Ottawa

Family wants answers after inmate dies at Ottawa jail

The family of a man who died after going into cardiac arrest at the Ottawa-Carleton Detention Centre say they want answers into what happened in the days leading up to his death.

Ronald Marrion, 59, died Tuesday morning in the OCDC's health unit

Diane Dansereau says she wants to know what happened to her brother, who died Tuesday at the Ottawa Carelton Detention Centre. (CBC)

The family of a man who died after going into cardiac arrest at the Ottawa-Carleton Detention Centre say they want answers into what happened in the days leading up to his death.

Ronald Marrion, 59, of Cornwall, Ont., collapsed and died Tuesday morning in the jail's health unit.

Staff at the jail's health unit performed CPR until paramedics took over and transported him to hospital, where he was pronounced dead a short time later.

A representative of the jail guards' union said the man had complained he wasn't feeling well and had been transferred to the health unit, where he shared a cell with two other inmates.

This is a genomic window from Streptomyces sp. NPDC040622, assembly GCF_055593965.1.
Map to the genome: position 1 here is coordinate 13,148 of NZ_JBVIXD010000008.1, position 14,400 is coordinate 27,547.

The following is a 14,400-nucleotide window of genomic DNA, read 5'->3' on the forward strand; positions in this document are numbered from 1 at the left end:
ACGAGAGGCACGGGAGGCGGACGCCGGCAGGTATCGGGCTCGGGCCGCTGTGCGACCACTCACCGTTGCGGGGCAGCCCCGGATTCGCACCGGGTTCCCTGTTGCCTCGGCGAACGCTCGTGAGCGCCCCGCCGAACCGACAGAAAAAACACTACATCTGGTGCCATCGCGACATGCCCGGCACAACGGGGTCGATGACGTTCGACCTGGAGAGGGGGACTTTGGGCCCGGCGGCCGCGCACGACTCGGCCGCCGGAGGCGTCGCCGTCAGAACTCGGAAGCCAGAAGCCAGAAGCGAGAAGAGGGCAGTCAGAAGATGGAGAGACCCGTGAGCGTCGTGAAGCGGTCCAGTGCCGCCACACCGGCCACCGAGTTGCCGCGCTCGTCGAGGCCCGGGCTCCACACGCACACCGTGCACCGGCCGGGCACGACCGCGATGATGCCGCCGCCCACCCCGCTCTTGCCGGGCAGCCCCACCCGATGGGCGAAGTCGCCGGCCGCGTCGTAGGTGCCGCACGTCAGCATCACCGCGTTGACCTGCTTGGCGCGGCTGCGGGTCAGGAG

But Marrion's sister, Diane Dansereau, says she has doubts about the version of events she has been told so far.

Inmate was sleeping on floor of cell, sister says

She says her brother was not well; he had diabetes and cancer, but said he did not have a heart condition.

Ronald Marrion, 59, of Cornwall, Ont., collapsed and died Tuesday morning in the jail's health unit. (Handout)
Dansereau claims her brother was a target of abuse by other prisoners and says she learned he had been attacked at the jail.

She also says when sharing a cell with two other inmates, he was sleeping on the floor, in part because he physically could not get onto the top bunk.

"I know he was in pain and that, but why on the floor? He was a bad diabetic. We just want answers," she said.

Should the Ontario coroner determine the cause of death was anything other than natural causes, the coroner will call an inquest, according to a spokesman from the Ministry of Community Safety and Correctional Services. Should the death be deemed due to natural causes, the coroner may call an inquest at their own discretion.

Conditions at the Ottawa Carleton Detention Centre had come under fire in a 2015 community advisory committee report that found the jail often served substandard food, and had both overcrowding of inmates and staff shortages.

Yasir Naqvi, the community safety and correctional services minister, called for a task force to investigate overcrowding at the jail after learning about the use of showers as cells, among other issues.

now